Relationship Between COX-2 Specific Inhibitors and Hypertension
There is controversy whether cyclooxygenase-2 (COX-2) specific inhibitors are associated with elevations in blood pressure requiring treatment in typical clinical practice. We examined the risk of new onset hypertension in a retrospective case-control study involving 17 844 subjects aged ≥65 years from 2 US states. Multivariable logistic models were examined to assess the relative risk of new onset hypertension requiring treatment in patients who used celecoxib or rofecoxib compared with patients taking either the other COX-2 specific inhibitor, a nonspecific NSAID, or no NSAID. During the 1999 to 2000 study period, 3915 patients were diagnosed and began treatment for hypertension; 4 controls were selected for every case. In no model was celecoxib significantly associated with the development of hypertension. Rofecoxib users were at a significantly increased relative risk of new onset hypertension compared with patients taking celecoxib (odds ratio [OR] 1.6; 95% confidence interval [CI], 1.2 to 2.1), taking a nonspecific NSAID (OR 1.4; 95% CI, 1.1 to 1.9), or taking no NSAID (OR 1.6; 95% CI, 1.3 to 2.0). There were no clear dosage or duration effects. In patients with a history of chronic renal disease, liver disease, or congestive heart failure, the relative risk of new onset hypertension was twice as high in those taking rofecoxib compared with celecoxib (OR 2.1; 95% CI, 1.0 to 4.3). In this retrospective case-control study of patients aged ≥65 years, rofecoxib use was associated with an increased relative risk of new onset hypertension; this was not seen in patients taking celecoxib.
In addition to the well recognized gastrointestinal toxicity caused by nonspecific NSAIDs, these agents have also been found to produce a mean increase in blood pressure of 5.0 mm Hg.1 An observational study found that NSAID users had an increased risk of starting antihypertensive medications.2 The increase in blood pressure associated with nonspecific NSAIDs is likely caused by an inhibition of prostaglandin-dependent counter-regulatory mechanisms in the renal vasculature and seems to occur early during the use of these agents.3 Such mechanisms may be especially important in patients with reduced intravascular blood volume. Currently, there are conflicting data as to whether selective inhibition of cyclooxygenase-2 (COX-2) by agents such as celecoxib, rofecoxib, or valdecoxib can also result in blood pressure elevations.4,5,6
The pivotal randomized controlled trials of celecoxib and rofecoxib did not establish hypertension as a major adverse effect of these agents, 7,8 but subsequent review of data from the VIoxx Gastrointestinal Outcomes Research (VIGOR) trial raised concerns in this regard9; secondary analyses of data collected from this randomized trial found that patients taking rofecoxib were twice as likely as patients taking naproxen to have elevations in blood pressure. Another controlled trial involving more than 1000 patients with osteoarthritis also found that those randomized to rofecoxib were found to more frequently have clinically significant elevations in blood pressure compared with celecoxib.10 Although both of these randomized trials establish that elevations in blood pressure may occur in subjects taking COX-2 specific inhibitors, it is not clear whether these elevations in blood pressure are large enough to prompt treatment or whether they are observed in typical clinical practice. As well, hypertension does not appear to be a widely known side effect of COX-2 specific inhibitors and is not a prominent part of product labeling.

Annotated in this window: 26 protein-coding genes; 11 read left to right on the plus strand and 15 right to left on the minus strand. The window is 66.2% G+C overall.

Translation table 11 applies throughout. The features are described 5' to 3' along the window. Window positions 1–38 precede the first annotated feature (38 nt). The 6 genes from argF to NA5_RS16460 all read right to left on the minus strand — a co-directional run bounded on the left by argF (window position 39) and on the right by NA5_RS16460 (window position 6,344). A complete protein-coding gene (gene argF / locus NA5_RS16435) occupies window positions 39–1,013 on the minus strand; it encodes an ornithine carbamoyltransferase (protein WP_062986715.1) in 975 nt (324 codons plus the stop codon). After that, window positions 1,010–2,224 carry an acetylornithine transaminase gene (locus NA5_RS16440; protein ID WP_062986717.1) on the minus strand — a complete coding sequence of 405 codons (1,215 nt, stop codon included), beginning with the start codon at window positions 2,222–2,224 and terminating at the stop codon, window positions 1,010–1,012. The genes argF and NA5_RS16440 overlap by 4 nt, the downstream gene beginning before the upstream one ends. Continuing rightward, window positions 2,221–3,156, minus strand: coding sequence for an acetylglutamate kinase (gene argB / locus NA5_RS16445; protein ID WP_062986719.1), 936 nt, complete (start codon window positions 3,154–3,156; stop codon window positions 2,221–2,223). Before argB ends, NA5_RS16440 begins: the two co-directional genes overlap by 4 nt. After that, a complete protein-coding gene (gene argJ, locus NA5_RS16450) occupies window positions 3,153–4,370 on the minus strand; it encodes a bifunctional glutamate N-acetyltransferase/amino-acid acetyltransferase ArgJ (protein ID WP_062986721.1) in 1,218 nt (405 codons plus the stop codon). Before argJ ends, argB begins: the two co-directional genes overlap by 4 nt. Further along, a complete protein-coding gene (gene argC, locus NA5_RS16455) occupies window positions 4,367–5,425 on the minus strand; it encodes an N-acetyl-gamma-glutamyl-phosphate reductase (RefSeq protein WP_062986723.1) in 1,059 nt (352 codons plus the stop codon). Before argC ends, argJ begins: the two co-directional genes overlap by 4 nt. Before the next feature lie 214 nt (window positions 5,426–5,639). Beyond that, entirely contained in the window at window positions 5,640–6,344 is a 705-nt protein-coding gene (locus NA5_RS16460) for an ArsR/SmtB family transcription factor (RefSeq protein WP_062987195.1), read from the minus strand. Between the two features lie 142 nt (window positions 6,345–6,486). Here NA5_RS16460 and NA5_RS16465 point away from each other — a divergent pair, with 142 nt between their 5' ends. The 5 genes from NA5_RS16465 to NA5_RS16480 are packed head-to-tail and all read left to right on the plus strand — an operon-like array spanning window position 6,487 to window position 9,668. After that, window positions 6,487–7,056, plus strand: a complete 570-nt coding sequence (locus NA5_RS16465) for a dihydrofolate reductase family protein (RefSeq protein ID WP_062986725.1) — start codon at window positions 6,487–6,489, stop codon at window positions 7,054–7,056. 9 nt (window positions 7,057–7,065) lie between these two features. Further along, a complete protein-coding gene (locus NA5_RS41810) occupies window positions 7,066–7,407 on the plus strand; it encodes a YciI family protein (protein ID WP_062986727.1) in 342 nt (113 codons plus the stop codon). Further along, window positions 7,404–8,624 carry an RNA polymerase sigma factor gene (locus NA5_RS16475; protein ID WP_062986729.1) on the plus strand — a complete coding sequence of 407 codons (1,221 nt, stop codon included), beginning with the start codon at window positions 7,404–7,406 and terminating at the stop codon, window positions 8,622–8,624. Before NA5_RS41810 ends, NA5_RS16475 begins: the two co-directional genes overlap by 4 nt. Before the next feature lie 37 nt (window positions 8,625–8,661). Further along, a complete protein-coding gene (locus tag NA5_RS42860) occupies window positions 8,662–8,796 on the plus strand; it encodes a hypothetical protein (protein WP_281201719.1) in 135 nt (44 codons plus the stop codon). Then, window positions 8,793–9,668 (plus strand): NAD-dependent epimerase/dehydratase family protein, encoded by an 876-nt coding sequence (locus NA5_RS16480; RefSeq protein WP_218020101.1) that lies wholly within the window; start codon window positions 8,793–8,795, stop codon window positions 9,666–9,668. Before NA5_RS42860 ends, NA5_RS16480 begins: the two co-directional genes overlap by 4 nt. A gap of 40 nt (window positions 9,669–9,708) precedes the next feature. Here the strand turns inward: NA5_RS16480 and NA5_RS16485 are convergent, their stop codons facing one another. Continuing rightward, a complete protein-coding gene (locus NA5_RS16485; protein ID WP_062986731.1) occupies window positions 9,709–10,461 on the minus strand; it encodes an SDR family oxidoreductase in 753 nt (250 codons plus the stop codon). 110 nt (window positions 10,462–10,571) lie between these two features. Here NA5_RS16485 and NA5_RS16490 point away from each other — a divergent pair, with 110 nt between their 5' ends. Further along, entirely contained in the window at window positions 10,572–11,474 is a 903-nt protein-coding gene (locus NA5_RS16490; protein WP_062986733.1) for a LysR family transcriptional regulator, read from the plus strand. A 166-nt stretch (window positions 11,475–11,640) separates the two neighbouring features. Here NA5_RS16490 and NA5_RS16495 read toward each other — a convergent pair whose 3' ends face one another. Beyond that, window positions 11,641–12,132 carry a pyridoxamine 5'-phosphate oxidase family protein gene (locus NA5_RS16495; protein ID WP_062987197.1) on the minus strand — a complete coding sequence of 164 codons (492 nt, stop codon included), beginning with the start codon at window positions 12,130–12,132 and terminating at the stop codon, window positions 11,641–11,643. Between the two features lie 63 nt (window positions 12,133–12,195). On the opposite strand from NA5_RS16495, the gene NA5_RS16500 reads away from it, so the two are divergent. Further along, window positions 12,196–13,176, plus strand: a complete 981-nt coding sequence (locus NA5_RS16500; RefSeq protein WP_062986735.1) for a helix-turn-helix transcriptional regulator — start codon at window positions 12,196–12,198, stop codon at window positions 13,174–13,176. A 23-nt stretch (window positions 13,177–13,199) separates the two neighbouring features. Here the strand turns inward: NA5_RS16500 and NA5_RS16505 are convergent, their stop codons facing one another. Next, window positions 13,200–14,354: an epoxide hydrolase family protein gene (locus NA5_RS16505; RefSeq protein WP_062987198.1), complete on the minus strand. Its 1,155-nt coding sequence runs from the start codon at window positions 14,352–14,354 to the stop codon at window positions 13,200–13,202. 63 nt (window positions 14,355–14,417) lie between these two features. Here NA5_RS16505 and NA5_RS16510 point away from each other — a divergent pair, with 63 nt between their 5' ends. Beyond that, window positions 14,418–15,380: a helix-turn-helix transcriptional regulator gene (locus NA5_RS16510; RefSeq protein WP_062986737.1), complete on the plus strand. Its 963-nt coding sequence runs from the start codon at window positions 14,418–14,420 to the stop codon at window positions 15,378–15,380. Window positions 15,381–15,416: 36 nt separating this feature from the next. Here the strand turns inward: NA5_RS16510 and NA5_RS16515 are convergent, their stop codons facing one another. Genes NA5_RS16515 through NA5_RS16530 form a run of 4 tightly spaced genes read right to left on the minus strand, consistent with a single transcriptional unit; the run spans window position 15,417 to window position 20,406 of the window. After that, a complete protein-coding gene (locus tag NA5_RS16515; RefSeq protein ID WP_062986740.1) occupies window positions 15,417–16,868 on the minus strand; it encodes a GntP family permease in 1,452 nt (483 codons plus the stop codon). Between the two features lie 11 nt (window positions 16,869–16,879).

We sought to determine whether celecoxib or rofecoxib, the 2 available COX-2 specific inhibitors during the study period, were associated with new onset hypertension in patients seen in typical community practice.
All patients studied were Medicare beneficiaries receiving prescription medications through either the Pennsylvania Pharmaceutical Assistance Contract for the Elderly (PACE) or the New Jersey Pharmaceutical Assistance Program for the Aged and Disabled (PAAD) from 1998 to 2000. These 2 programs cover medication expenses for low-to-moderate income elderly with annual household incomes of between $10 000 and $20 000. Reimbursement for COX-2 specific inhibitors and nonspecific NSAIDs were without restrictions for both of these state programs.
To be included in this study, participants had to be enrolled, active users of Medicare and the respective prescription drug benefit program for 2 consecutive years out of the 3-year study period, 1998 to 2000. Active use was demonstrated by presence in the program eligibility files, filling a prescription, and any health care claim in each 6-month period of the 2 consecutive years. We further required that during the first 2 consecutive study years study subjects have no prior diagnosis of hypertension (ICD-9-CM 401 to 405) and no use of any medications that are typically used to lower blood pressure. This included all antihypertensive agents from the following categories: nonloop diuretics, β blockers, calcium-channel blockers, angiotensin-converting enzyme inhibitors, angiotensin-receptor blockers, α blockers, direct vasodilators, and combination products from the above categories.